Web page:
Chesapeake’s agents tell landowners that they will be shut out of the oil and gas boom if they don’t agree to the changes, according to landowners interviewed by The Wall Street Journal, which reviewed more than 100 property records in Ohio filed over the past year detailing the changes.
From where I sit, the only way that could be true is if no one wants to come in and develop the land after Chesapeake’s leases expire. This would imply:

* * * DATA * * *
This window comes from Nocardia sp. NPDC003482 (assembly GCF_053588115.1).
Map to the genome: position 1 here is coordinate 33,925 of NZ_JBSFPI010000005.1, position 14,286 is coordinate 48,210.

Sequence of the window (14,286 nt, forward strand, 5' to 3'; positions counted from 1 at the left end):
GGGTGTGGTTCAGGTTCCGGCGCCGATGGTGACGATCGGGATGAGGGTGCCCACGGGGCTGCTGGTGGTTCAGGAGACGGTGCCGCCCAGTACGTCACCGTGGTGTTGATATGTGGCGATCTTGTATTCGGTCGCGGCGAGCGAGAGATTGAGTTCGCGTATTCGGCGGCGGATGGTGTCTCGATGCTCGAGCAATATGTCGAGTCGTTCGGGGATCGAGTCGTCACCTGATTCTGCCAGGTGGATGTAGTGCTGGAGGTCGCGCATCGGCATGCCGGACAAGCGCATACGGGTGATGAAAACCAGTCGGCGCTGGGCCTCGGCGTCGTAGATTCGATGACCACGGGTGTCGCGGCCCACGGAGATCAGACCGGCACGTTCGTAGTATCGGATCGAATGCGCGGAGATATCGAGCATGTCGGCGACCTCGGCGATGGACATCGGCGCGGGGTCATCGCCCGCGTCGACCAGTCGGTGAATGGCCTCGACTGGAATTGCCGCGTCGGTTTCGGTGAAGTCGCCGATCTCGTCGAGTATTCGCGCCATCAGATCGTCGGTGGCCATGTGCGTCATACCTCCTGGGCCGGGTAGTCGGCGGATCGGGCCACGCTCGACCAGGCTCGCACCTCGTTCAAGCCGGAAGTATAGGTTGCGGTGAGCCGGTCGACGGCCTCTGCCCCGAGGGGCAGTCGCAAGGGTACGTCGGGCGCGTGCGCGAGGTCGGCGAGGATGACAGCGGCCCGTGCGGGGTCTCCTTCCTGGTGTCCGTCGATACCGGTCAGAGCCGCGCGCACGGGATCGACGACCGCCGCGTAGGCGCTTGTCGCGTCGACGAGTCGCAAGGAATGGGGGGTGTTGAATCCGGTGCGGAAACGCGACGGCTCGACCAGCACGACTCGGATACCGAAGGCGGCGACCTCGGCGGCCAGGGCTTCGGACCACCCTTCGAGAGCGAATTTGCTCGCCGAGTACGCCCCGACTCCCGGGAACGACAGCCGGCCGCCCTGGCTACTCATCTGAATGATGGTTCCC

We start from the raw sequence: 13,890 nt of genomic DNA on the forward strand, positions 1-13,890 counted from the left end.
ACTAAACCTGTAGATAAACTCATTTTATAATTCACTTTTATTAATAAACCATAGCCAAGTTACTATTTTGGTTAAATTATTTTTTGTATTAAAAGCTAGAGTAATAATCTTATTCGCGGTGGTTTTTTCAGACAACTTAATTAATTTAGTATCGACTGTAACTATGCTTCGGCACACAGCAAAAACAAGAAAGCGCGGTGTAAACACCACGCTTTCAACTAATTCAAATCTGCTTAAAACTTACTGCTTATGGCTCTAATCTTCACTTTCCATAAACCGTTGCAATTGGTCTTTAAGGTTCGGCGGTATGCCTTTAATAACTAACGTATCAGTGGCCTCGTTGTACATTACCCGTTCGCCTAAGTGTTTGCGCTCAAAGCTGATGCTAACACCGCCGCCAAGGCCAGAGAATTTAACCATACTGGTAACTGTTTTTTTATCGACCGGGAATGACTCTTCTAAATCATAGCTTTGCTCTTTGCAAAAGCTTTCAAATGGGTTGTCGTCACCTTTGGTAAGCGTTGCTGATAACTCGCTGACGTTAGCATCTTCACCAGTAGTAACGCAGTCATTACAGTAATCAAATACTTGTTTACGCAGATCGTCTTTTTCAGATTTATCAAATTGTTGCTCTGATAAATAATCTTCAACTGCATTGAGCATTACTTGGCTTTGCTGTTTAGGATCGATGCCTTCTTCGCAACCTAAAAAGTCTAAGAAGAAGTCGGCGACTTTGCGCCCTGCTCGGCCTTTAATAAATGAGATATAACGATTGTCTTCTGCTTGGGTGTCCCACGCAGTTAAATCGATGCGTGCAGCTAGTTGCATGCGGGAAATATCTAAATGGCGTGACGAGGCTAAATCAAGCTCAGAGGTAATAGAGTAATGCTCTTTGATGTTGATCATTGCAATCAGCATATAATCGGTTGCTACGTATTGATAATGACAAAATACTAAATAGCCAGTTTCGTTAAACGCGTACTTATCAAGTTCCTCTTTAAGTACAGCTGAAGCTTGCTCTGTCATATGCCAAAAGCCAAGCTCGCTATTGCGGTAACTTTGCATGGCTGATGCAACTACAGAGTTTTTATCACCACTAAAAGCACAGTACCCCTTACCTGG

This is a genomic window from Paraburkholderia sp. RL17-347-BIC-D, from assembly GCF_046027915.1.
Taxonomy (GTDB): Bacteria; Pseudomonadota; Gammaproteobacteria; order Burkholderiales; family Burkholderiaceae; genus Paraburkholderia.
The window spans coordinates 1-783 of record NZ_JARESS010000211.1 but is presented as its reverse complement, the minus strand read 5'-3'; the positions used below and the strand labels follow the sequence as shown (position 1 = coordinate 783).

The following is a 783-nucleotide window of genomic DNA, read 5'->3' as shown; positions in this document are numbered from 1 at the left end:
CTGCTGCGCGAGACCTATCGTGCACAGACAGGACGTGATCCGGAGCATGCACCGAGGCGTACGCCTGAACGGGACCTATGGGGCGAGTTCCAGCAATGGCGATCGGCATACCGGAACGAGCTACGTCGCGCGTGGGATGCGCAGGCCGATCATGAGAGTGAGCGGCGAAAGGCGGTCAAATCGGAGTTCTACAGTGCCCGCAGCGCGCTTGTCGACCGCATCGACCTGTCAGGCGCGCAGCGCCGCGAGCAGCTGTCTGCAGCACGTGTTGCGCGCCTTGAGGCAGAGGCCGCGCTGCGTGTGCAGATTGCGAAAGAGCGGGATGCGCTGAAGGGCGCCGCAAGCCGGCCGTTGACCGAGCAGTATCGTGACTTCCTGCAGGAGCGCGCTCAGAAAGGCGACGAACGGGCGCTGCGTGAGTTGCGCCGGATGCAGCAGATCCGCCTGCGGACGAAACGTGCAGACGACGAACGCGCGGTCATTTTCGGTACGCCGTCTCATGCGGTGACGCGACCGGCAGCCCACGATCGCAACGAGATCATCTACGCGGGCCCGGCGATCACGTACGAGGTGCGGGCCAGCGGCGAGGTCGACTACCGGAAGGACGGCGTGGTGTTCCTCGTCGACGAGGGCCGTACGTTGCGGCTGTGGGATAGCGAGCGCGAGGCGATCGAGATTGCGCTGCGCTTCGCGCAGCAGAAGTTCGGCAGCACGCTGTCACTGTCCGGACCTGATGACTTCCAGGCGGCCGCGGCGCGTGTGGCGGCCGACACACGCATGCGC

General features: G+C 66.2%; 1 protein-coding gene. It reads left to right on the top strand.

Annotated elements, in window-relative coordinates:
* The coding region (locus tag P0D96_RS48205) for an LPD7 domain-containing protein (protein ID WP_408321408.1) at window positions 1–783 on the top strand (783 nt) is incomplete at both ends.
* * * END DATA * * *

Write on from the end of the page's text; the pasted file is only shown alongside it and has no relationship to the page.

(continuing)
that it’s not economical to develop the land, or
Chesapeake has the capability of blackballing leaseholders so no developer wants to buy it.
Given the position that Chesapeake is in, I hardly think the rest of the industry is going to mind snatching up leases from under them as they expire undeveloped. Especially, if Chesapeake has already gone through the trouble of verifying the deposits underneath.